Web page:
Young people take heed

Joe Weaver - Contributing Columnist

I’m not dead yet. In fact, I am far from it. I am not frail, helpless or elderly. I am, young people, older than you. This does not mean I cannot do the things you do. This means I have done the things you are currently doing, and I did them before you were born and I did them well enough to survive them. You don’t know everything. While some of the things you are able to do now are more efficient, they are not necessarily better. Instant does not mean good. Put a cup of instant coffee next to one brewed in a percolator and you will see what I mean.

We are not ready to be put out to pasture. We are your parents’ generation and we still can do what we did when we were your age and we can do it better, with patience and precision. We are not bumbling geriatrics. Our minds are as sharp as yours, with the benefits of life experience that you do not yet possess. We are not boring, stodgy or dull. We are settled. We have had our wildness and, believe me, yours does not compare to ours.

I am not “the old guy.” There was a time when we looked to those who were older than we to provide insight we did not yet have. We wanted to hear things from the perspective from those who had “been there and back and got the T-shirt”. Nowadays, the young folks know everything and push us aside as if we don’t know a thing. Yeah, I know, every generation thinks this about the one before them. I get that. I probably thought that when I was younger, too. Let me tell you something, kids.

It’s disrespectful.

You want us older people to treat you with respect and treat you like adults. I get that, too. I wanted that when I would get an older person talking down to me. It burned me up when an older person would talk to me as if I were a little child when I was clearly a twenty-something. I understand when an older person does not take you seriously. I was young once and it happened to me more times than I care to remember. Respect goes both ways. Act like an adult and you will get treated like an adult.

I don’t dislike young people. There are plenty of young folks doing great and admirable things. There are some living in their parents’ basements with more Playstation games than ambition. Going through life without any exposure to sunlight and covered in Cheeto dust might be good for you after all. What do I know? I’m old.

You might say this is the rant of a grouchy old man. I assure you, I am not going to stop writing the column to yell at some kid to get off my lawn. I’m not there just yet. What the future holds, I don’t know.

My generation held our elders in high regard. This current generation seems to think we are the punchline to a joke. Twenty-somethings write off we forty- and fifty-somethings as if we are two short steps from the grave. My health might not be as good as it was when I was twenty six, but at forty-six I come to work (or play) with aches and pains, squeaks and creaks, and still hold my own with the rest of you. I have had my drink and my smoke and allnighters. The sex, drugs, and rock ‘n’ roll generation was that of my parents. Think about that. My parents lived harder than your parents. Chew on that when you look at us old folks. That old guy you are complaining about in Target may have been a roadie for Lynyrd Skynyrd.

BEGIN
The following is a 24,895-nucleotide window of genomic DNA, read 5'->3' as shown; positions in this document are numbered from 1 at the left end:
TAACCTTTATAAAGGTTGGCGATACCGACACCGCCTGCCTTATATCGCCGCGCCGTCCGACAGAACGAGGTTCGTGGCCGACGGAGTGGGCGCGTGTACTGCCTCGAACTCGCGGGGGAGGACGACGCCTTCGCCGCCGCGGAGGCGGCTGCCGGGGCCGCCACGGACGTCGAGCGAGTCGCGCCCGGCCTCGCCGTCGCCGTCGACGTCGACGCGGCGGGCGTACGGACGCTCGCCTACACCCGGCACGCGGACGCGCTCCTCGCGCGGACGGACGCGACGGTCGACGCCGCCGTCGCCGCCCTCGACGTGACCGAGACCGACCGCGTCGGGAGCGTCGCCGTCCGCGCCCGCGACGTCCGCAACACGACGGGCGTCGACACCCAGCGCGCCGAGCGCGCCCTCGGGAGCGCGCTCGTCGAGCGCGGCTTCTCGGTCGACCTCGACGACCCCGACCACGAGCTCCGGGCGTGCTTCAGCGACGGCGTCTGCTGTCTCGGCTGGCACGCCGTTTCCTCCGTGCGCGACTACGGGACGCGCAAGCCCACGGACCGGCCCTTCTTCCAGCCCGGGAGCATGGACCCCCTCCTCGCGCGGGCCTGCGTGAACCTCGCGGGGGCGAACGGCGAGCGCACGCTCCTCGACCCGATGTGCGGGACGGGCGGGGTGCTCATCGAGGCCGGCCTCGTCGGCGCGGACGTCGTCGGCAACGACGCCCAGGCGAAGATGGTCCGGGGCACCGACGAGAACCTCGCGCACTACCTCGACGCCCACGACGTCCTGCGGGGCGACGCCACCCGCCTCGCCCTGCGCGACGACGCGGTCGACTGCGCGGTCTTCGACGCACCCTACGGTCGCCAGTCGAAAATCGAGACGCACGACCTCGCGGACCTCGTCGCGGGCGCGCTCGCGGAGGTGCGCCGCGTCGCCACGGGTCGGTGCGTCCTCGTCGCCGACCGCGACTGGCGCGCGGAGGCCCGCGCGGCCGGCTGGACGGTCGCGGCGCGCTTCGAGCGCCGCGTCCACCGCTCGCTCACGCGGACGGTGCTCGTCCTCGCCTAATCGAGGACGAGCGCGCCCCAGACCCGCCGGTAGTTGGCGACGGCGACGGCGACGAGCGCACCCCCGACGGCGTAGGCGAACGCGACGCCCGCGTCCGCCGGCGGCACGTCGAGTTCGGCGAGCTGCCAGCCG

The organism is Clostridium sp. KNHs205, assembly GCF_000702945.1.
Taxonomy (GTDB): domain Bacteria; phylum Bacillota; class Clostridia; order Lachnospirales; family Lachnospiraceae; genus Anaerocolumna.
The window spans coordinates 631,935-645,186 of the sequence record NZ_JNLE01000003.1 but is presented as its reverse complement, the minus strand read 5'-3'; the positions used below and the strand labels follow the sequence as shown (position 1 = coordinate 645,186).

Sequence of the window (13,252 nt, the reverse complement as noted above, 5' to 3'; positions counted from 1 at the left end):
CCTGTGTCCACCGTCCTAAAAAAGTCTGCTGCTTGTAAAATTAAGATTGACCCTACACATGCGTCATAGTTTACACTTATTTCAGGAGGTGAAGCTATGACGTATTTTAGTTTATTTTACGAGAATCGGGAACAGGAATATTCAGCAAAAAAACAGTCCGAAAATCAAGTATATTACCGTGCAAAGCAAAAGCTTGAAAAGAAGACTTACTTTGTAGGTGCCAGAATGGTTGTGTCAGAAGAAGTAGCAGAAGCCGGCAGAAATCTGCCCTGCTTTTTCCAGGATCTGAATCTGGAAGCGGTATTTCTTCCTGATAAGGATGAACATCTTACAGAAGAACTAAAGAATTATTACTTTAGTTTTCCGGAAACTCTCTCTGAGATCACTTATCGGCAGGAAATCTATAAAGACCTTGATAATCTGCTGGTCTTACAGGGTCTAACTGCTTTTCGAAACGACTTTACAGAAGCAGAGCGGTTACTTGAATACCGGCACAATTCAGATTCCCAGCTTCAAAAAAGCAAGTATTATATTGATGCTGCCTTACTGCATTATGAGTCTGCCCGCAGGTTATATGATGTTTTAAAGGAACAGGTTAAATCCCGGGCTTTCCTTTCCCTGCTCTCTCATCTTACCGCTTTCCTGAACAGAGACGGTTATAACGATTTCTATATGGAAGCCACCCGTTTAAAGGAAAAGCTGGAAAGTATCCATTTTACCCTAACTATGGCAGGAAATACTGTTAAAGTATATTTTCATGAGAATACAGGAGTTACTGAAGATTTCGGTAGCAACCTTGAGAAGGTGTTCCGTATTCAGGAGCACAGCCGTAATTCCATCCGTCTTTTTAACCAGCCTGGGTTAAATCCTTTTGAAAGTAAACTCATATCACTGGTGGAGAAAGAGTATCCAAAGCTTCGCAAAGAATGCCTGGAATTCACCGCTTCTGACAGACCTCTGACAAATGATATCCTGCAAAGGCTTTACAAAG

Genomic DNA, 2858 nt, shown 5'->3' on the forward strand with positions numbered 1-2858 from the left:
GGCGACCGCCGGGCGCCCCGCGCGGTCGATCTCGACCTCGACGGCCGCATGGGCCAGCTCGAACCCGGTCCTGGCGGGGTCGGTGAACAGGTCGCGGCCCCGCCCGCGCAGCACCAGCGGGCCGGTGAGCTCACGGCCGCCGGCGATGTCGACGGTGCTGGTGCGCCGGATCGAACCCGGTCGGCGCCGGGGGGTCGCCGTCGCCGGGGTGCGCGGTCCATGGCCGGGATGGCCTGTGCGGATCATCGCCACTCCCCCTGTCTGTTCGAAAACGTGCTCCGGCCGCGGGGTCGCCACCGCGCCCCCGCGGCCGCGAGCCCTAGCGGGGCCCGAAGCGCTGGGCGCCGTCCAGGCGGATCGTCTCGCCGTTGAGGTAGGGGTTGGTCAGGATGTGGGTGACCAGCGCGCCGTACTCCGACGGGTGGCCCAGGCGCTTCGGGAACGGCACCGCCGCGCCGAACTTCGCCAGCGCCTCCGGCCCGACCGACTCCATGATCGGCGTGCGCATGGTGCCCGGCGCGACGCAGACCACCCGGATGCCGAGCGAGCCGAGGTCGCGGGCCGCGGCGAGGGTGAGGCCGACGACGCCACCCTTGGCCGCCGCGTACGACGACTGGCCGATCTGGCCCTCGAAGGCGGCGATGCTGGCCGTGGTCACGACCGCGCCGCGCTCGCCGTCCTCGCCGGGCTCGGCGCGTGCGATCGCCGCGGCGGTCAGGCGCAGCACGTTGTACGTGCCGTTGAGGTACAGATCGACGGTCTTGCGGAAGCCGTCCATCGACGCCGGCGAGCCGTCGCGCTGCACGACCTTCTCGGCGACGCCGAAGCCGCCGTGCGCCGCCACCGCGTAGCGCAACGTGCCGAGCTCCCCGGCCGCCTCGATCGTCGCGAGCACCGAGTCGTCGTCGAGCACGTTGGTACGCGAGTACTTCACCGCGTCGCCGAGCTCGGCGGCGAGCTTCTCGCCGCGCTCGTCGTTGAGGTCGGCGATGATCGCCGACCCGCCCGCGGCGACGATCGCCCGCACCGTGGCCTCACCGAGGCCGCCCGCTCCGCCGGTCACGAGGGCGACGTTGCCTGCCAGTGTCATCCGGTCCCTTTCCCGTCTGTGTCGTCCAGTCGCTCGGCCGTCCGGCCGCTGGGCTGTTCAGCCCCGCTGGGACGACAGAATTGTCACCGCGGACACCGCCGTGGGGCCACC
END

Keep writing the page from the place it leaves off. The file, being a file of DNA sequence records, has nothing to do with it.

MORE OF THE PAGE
My words for the younger generation: You don’t know everything. You know a lot, but you don’t know everything. You think you can do everything by yourself and do it better than we did. That’s okay. We thought so, too. Do what you want. We did. Get it out of your system. The rest of us will be over here on the sidelines with a hearty “I told you so” afterward.

It doesn’t get easier, kids. Really. It gets harder. You’re twenty-something now, but before you know it, thirty years have passed and you are fifty-something. You’ll be a little slower. You’ll know your limits. There will be a twenty-year-old kid letting you know every day how slow you are. You’ll remind him you were young once and he will laugh. He’ll tell you about how he and his buddies were out the night before and got to sleep some time around five a.m. and you will laugh.

Your laugh won’t register with him. Your laugh comes from a memory from deep within. Your memory comes from a time long ago when you were a little more carefree and reckless. Amusement turns to nostalgia and for a brief moment, you are young again. It’s bittersweet.

Life is cyclical. I’m sure there was an older person complaining about how I was acting when I was young. The generations after mine will be complaining about the young folks of theirs.

I am not in the autumn of my years yet. I guess I could say I am in mid-summer. Those who are just starting their days of spring take heed. Enjoy each and every day. Share a worthy moment with someone a little older.

A year goes by awfully fast.

Contributing columnist and Baltimore native Joe Weaver is a husband, father, pawnbroker and gun collector. From his home in New Bern, he writes on the lighter side of family life.

Joe Weaver

Contributing Columnist

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